Latest news of the domain name industry

Recent Posts

ICANN finished year $24 million ahead but loses $29 million on the markets

Kevin Murphy, September 15, 2022, Domain Policy

ICANN came out of fiscal 2022 $24 million ahead of its budget due to lower travel expenses and greater domain sales than expected, but blew $29 million on poor investments, according to financial results published today.

The Org ended June having received $150 million, mostly from registries and registrars, which was $5 million more than it had budgeted for.

Fixed, variable and transaction-based fees accounted for most of the difference. Registrars sold more domains than ICANN predicted, and fewer registries and registrars cancelled their contracts.

Verisign of course was the biggest contributor, accounting for over a third of revenue — $49 million for .com/.net fees alone. On the registrar side, GoDaddy contributed over $11.2 million.

GoDaddy’s contribution is actually a little higher than all the 131 participating ccTLDs’ voluntary donations combined, which came in at $11 million.

Expenses were $125 million, against a budget of $143 million. That was mostly due to the fact that two of its three meetings were held entirely online, so ICANN didn’t have to pay its staff and volunteers’ travel expenses.

It spent $3 million on meetings in the year, against a $10 million budget.

When the budget was passed in May 2021, ICANN had expected all three meetings to take place in person, with international travel “unrestricted” despite the pandemic.

Expenses were also affected by a lower-than-expected headcount. Average headcount was down by three on FY21 at 389, compared to the 405 predicted by the budget.

Despite the over-performance at the operating level, ICANN’s balance sheet actually declined compared to a year earlier.

It had funds under management of $505.5 million compared to $520 million, having lost $29 million due to “investment declines in the Reserve Fund due to volatility in the financial markets”. Its portfolio is still $9 million ahead compared to five years ago, however.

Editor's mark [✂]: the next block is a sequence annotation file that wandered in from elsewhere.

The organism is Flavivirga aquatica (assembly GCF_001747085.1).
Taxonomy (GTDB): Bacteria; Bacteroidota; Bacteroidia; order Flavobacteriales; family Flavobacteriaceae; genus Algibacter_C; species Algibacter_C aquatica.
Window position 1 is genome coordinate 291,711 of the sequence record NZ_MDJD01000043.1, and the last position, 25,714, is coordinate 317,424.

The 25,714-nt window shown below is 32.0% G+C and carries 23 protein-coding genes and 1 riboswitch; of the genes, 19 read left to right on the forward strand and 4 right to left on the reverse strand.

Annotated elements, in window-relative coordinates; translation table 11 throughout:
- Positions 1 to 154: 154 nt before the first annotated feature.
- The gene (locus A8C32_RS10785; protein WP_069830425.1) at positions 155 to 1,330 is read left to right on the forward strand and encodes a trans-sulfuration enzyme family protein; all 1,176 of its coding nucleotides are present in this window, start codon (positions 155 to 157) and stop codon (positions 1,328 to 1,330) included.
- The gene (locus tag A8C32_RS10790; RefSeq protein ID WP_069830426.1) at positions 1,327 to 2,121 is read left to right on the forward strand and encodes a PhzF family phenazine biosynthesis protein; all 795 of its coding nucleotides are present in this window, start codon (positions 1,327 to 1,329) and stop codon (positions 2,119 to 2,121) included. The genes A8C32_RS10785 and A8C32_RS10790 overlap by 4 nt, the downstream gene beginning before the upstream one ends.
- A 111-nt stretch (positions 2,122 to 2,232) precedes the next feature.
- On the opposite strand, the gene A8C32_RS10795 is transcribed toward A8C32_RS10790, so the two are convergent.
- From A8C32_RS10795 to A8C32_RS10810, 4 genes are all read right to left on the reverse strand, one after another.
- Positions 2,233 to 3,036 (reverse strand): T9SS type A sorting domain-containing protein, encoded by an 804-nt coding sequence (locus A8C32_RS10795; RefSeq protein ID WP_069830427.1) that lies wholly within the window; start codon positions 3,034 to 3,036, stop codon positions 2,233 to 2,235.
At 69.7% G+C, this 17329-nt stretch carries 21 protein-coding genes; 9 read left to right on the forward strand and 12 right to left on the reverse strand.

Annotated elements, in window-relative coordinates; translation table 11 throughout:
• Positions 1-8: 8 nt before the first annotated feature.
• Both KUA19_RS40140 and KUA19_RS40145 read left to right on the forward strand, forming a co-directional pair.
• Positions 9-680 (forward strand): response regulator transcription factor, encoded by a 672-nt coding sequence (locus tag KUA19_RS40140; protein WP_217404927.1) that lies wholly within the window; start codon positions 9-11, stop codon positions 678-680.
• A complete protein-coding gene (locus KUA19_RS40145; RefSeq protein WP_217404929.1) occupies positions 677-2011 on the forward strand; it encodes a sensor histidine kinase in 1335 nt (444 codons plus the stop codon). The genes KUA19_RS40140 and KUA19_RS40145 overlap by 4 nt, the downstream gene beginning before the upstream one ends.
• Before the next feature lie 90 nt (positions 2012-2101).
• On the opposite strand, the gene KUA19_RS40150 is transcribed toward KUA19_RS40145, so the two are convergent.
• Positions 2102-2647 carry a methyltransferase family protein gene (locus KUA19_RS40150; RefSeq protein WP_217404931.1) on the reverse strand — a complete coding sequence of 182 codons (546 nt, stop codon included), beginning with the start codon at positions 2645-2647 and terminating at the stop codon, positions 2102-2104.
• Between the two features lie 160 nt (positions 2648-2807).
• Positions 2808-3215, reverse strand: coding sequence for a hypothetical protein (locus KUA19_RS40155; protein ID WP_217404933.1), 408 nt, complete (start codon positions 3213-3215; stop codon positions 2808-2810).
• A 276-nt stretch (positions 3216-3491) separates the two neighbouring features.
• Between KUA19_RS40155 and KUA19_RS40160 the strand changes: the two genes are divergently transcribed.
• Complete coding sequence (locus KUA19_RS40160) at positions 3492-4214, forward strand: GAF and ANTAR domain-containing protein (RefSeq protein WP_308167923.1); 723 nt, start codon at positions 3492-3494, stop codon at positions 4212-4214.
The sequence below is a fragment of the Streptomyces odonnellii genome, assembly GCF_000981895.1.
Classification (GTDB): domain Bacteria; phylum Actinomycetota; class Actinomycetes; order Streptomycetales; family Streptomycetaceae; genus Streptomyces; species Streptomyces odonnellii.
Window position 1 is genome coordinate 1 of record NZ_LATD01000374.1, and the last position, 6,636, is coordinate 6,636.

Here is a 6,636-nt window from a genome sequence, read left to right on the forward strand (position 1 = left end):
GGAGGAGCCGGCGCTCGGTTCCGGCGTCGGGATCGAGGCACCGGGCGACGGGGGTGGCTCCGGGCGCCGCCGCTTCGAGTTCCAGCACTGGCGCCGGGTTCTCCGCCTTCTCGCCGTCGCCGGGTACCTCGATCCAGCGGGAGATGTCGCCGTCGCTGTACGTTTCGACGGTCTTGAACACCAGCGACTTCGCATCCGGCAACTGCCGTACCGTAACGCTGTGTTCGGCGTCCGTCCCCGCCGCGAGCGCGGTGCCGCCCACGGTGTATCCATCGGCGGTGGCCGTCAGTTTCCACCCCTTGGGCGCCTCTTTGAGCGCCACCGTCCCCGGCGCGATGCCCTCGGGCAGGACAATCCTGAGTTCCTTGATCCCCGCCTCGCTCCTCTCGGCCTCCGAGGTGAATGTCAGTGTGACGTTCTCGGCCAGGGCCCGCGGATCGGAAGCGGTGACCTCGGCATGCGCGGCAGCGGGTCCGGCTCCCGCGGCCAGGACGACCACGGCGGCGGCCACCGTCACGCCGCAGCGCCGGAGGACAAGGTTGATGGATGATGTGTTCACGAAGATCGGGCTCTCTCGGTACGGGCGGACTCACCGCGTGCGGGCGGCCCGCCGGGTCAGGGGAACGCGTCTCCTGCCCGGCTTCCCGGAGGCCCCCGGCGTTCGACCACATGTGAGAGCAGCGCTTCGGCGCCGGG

CentralNic revenue almost doubles

Kevin Murphy, August 30, 2022, Domain Registries

CentralNic has reported its first-half financial results, showing revenue up 93% to $334.6 million when compared to the same period last year.

Given the company’s acquisitive nature, some of the growth of course came from companies it has recently bought, but CentralNic said trailing 12-month organic revenue growth was a health 62%.

Adjusted EBITDA for the period was $38.6 million, up 97% on the first half of 2021.

Domain names, what the company calls its Online Presence segment, now account for a minority of CentralNic’s revenue, $76.8 million in the half, down a bit on last year due to currency exchange rates.

The company said it has been shaking up its strategy by reducing the amount of discounted domains it sells. Average revenue-per-domain went up from $8.90 to $9.60, but volumes were down from 6.5 million to 6 million as a result.

The Online Marketing segment grew 167% to $257.8 million. Organic revenue growth was 98%, “predominantly driven by CentralNic’s TONIC media buying business”.

Visitor sessions was up from 1.1 billion to 2 billion and RPM was up 87% from $106.

NameSilo reports revenue up 33%

Kevin Murphy, August 24, 2022, Domain Registrars